Last week, a headline in the Bangor Daily News read: “Heat grips much of US, so get used to it.” It was for a story from AP about the unusual early-June heat wave which afflicted much of the U.S., and includes the report that “A new study from Stanford University says global climate change will lead permanently to unusually hot summers in the coming years.”
The new Research is by Noah Diffenbaugh and Martin Scherer at Stanford University. They studied both the output of computer models for the 21st century, and historical temperature data as well. Their results don’t just indicate that seasonal temperatures will enter a new regime, but that they already have. “It turns out that when we look back in time using temperature records, we find that this extreme heat emergence is occurring now, and that climate models represent the historical patterns remarkably well.”
They took a different approach than most who study temperature change. Instead of simply looking at the expected change in average temperature over a variety of regions, and over various seasons, they studied how temperature is expected to change relative to the amount of variation it exhibits now. This can dramatically alter the outlook, because different regions and different seasons show differing amounts of variability. If a given season in a given region shows little temperature variability, then even a small change can force it into a new regime; if a season for a region shows large variability naturally, then a larger change is required to bring about regime change.
For example, I took all the temperature data in the GHCN for stations located between the equator and latitude 10 deg.N, aligned them (using a modifed Berkeley method), and generated a combined data record. Then I averaged June/July/August for each year to get an annual series of summer (JJA) values, and December/January/February to get a series of winter (DJF) values. Here’s the summer result, together with a modified lowess smooth:
Note that this is not to be taken as a latitudinal temperature history because it’s not an area-weighted average — the purpose is to estimate the variability rather than the mean value. The range is 1.42 deg.C from lowest to highest, the standard deviation is 0.29 deg.C. We can also remove the secular trend by subtracting the lowess smooth, giving this:
and now the range is a mere 0.95 deg.C, the standard deviation 0.19 deg.C. Clearly, the tropical summer doesn’t show very much variation.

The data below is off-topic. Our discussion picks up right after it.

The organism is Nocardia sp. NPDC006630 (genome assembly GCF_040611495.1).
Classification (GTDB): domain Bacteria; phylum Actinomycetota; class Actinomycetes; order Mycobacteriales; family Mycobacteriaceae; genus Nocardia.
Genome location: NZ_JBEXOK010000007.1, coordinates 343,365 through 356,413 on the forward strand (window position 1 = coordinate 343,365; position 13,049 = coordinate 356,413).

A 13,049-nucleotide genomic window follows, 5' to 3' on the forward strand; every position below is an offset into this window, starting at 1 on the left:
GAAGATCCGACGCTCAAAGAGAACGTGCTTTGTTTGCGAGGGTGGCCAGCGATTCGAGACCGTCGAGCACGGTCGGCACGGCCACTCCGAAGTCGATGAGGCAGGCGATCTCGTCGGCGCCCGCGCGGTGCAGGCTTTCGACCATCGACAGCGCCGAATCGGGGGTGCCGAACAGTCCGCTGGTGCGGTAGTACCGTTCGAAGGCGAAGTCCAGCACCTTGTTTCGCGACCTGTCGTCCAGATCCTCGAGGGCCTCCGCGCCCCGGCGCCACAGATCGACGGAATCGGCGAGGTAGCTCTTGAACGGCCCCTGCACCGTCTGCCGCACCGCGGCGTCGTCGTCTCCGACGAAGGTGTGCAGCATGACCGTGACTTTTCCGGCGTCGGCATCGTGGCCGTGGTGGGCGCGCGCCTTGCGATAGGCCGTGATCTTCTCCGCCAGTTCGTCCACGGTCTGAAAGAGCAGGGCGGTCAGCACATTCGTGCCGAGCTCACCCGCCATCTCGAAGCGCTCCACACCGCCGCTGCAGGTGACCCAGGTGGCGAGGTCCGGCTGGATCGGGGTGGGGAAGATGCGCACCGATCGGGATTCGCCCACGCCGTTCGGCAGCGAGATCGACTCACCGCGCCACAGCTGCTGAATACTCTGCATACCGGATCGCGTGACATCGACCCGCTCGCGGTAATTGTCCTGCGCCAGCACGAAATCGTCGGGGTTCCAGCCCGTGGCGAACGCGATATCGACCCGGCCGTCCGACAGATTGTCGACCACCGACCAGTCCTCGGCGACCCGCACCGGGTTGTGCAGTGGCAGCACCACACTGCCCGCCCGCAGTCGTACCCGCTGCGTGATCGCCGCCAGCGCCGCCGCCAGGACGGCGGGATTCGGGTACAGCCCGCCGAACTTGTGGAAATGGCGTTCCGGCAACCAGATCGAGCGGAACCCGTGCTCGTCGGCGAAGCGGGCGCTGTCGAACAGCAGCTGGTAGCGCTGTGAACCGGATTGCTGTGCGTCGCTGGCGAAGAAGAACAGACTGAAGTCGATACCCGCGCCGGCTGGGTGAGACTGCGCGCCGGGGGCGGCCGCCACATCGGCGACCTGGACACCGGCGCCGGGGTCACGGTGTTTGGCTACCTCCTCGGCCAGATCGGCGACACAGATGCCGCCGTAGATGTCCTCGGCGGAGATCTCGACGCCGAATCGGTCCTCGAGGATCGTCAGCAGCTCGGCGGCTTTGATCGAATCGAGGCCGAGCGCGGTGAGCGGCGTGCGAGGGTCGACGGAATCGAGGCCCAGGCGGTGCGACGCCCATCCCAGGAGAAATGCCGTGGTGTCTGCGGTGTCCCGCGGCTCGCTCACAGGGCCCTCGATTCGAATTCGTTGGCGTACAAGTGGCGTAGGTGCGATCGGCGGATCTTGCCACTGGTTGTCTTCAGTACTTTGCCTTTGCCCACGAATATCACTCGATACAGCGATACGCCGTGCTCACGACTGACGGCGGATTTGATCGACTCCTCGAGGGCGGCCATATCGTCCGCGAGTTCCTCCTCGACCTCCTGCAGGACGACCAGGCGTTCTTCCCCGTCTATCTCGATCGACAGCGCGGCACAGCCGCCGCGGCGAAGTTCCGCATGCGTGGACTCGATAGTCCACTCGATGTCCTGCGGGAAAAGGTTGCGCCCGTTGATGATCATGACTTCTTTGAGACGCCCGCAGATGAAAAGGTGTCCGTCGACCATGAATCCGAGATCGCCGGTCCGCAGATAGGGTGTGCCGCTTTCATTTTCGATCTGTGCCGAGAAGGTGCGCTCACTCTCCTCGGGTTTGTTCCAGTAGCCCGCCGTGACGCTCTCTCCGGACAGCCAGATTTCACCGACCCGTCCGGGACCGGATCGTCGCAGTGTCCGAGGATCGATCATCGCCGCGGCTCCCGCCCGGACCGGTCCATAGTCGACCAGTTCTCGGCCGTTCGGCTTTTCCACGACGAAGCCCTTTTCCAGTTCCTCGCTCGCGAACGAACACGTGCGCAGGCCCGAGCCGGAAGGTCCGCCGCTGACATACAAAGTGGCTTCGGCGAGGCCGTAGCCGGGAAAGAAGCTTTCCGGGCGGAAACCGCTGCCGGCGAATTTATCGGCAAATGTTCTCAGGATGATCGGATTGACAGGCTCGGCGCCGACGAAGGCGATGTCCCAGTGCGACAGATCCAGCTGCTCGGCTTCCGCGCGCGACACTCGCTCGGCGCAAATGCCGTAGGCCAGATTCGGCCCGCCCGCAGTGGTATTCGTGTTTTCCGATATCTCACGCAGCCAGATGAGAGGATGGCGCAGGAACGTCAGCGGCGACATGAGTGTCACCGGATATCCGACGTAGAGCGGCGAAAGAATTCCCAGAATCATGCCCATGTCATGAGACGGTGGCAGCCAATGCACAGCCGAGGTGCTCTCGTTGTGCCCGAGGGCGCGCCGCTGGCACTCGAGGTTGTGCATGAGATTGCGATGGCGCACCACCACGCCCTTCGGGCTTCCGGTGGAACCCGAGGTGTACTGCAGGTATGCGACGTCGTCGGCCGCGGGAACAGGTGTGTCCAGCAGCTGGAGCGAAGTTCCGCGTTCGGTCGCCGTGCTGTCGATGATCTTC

If we look at the same data sets for winter (DJF) rather than summer, we get this:
Note that the range is now 2.51 deg.C from smallest to largest, more than twice the range shown in summer (JJA), and the standard deviation is 0.29 deg.C, nearly twice the summer value. Likewise if we de-trend the winter data:
The range is now 1.42 deg.C (nearly 50% larger than the summer value) and the standard deviation is 0.28 deg.C (also nearly 50% larger than in summer).
The arctic is expected to warm much faster than the tropics, but it also shows much larger natural variation. If we combine GHCN stations from 60 deg.N to the pole, we get this for summer (JJA):
and when detrended, this:
For the raw data, the range is a whopping 8.02 deg.C and the standard deviation 1.88. Detrending reduces the range to 2.21 and standard deviation to 0.40. All these values are much higher than their counterparts for the tropical region graphed previously.
The same is true in winter:
and when detrended:
The raw range is 9.84 deg.C, standard deviation 1.62, while the detrended range is 4.66 deg.C, standard deviation 0.97. All this is hardly a rigorous study of the change in variation with region and season, but clearly the amount of year-to-year variation in seasonal temperature is strongly dependent on those factors. In fact for either raw or detrended data, the standard deviation of the Arctic winter is greater than the entire range of variation of the tropical summer.
The smaller variation in tropical regions, and during summer, makes those regions and that season more susceptible to regime change simply because a smaller net temperature increase exceeds the present range. Diffenbaugh and Scherer found, in fact, that not only is summer likely to enter a new regime sooner than winter, the tropics are likely to enter a new regime sooner than other parts of the globe, in spite of greater warming outside the tropics. Here, for instance, is their estimate of the fraction of seasons (either winter DJF, or summer JJA) which, at future dates, will be hotter than the hottest such season during the 1980-1999 period: